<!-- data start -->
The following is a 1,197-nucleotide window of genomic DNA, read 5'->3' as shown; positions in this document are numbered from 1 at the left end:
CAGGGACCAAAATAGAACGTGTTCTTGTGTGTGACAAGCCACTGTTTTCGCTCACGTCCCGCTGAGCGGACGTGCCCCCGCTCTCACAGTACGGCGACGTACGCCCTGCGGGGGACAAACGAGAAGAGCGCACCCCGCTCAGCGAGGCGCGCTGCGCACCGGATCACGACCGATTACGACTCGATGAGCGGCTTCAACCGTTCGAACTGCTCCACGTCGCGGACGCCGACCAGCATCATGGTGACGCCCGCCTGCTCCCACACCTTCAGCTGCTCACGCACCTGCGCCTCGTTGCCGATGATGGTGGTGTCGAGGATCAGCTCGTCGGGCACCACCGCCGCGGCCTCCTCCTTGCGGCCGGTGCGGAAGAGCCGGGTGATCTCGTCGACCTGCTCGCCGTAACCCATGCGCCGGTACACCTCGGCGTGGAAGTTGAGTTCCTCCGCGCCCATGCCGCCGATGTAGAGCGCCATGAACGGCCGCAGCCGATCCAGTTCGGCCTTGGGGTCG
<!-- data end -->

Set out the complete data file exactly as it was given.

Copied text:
The following is a 1,197-nucleotide window of genomic DNA, read 5'->3' as shown; positions in this document are numbered from 1 at the left end:
CAGGGACCAAAATAGAACGTGTTCTTGTGTGTGACAAGCCACTGTTTTCGCTCACGTCCCGCTGAGCGGACGTGCCCCCGCTCTCACAGTACGGCGACGTACGCCCTGCGGGGGACAAACGAGAAGAGCGCACCCCGCTCAGCGAGGCGCGCTGCGCACCGGATCACGACCGATTACGACTCGATGAGCGGCTTCAACCGTTCGAACTGCTCCACGTCGCGGACGCCGACCAGCATCATGGTGACGCCCGCCTGCTCCCACACCTTCAGCTGCTCACGCACCTGCGCCTCGTTGCCGATGATGGTGGTGTCGAGGATCAGCTCGTCGGGCACCACCGCCGCGGCCTCCTCCTTGCGGCCGGTGCGGAAGAGCCGGGTGATCTCGTCGACCTGCTCGCCGTAACCCATGCGCCGGTACACCTCGGCGTGGAAGTTGAGTTCCTCCGCGCCCATGCCGCCGATGTAGAGCGCCATGAACGGCCGCAGCCGATCCAGTTCGGCCTTGGGGTCG